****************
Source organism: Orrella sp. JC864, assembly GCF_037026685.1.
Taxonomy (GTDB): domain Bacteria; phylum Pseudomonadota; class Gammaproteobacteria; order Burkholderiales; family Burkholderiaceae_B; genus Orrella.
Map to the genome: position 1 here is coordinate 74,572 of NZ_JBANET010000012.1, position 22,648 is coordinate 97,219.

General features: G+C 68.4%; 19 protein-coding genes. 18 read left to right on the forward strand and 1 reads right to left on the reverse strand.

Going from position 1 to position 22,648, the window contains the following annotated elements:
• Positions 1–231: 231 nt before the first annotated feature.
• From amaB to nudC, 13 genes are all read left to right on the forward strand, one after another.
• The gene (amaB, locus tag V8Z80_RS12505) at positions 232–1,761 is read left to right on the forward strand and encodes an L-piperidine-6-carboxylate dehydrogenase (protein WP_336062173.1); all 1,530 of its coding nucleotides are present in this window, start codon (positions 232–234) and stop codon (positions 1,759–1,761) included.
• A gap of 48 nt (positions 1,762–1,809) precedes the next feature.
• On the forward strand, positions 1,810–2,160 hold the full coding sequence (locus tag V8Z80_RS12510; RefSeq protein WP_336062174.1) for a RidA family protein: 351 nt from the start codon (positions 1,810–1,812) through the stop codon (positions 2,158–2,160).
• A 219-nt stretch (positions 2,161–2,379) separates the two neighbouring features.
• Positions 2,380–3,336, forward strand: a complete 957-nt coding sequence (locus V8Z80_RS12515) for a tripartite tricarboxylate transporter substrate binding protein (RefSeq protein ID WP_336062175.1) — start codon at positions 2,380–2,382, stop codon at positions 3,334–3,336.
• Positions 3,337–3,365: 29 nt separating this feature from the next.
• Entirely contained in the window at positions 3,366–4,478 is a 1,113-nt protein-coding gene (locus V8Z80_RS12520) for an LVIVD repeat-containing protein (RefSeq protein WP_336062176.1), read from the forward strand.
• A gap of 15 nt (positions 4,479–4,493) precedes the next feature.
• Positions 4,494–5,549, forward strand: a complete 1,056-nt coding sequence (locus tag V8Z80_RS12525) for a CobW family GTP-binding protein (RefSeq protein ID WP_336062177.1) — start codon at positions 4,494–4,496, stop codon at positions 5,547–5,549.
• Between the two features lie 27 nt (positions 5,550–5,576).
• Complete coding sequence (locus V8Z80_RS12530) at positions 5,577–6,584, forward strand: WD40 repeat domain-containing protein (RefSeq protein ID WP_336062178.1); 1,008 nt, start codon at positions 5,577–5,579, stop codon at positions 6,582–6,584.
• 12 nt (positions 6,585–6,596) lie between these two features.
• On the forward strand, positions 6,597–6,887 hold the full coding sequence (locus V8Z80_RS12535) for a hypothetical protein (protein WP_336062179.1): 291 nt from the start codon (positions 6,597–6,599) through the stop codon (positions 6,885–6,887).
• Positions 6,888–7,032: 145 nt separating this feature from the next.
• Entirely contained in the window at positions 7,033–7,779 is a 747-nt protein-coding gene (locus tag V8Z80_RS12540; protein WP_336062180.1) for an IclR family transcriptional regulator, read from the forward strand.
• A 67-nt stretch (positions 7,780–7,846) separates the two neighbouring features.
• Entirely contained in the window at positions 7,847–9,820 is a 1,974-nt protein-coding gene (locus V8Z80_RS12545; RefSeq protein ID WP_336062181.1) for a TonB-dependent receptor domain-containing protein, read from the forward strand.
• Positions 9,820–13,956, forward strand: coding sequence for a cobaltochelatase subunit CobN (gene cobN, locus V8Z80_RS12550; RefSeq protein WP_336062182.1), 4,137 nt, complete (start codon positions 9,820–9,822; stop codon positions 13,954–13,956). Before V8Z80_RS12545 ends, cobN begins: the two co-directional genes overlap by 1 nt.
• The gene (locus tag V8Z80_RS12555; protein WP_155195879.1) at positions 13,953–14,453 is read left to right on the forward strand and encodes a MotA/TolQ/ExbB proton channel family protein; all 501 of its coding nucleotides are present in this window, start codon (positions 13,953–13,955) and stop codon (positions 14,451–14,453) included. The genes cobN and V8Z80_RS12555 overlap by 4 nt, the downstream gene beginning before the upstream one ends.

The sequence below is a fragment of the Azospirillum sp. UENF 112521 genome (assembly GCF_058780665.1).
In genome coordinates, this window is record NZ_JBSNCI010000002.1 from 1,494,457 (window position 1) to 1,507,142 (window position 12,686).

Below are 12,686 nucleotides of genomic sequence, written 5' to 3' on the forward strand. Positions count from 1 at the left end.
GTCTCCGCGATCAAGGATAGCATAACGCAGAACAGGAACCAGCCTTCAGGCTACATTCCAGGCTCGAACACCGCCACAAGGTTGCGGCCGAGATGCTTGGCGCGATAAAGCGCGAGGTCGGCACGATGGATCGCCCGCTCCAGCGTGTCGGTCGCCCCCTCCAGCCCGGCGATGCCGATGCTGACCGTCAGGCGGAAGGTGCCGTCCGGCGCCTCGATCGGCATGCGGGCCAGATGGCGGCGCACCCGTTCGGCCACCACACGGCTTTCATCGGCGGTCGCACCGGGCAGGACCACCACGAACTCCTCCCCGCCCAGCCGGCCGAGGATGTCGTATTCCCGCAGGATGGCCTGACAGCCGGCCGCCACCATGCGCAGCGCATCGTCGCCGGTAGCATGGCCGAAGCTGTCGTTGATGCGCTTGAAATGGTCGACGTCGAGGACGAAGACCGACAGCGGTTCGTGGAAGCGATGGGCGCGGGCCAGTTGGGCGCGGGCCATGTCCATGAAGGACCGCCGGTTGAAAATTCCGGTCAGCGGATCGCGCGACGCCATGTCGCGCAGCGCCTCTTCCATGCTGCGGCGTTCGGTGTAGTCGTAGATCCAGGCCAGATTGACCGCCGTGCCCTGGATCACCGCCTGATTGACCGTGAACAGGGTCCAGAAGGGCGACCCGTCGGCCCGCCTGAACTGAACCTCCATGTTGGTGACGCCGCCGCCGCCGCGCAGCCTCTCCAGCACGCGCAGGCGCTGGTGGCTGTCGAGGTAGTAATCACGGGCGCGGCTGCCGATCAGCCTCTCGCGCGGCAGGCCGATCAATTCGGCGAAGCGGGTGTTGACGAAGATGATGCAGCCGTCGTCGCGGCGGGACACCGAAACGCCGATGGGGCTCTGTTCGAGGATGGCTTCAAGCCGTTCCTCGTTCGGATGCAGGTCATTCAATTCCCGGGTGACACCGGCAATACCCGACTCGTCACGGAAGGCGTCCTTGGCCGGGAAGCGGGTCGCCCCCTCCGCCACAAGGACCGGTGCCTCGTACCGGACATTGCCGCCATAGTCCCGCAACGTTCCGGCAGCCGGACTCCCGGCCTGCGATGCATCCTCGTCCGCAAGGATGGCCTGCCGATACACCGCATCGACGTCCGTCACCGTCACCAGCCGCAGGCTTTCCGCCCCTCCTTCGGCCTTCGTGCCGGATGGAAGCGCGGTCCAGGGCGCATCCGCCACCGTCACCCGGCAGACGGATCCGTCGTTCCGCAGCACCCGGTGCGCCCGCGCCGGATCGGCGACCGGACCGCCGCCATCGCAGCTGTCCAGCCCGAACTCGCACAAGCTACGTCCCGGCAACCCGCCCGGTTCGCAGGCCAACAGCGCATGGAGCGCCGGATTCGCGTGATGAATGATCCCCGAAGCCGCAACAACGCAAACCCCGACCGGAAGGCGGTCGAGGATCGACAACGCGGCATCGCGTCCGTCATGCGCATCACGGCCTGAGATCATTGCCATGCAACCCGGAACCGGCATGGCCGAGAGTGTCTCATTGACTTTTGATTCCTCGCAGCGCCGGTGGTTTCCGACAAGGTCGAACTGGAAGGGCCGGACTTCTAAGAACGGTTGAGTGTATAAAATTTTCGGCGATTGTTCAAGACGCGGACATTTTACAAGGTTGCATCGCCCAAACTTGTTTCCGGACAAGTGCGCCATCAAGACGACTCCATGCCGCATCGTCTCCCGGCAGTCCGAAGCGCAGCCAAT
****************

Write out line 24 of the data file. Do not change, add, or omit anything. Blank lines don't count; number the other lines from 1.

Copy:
• Entirely contained in the window at positions 7,847–9,820 is a 1,974-nt protein-coding gene (locus V8Z80_RS12545; RefSeq protein ID WP_336062181.1) for a TonB-dependent receptor domain-containing protein, read from the forward strand.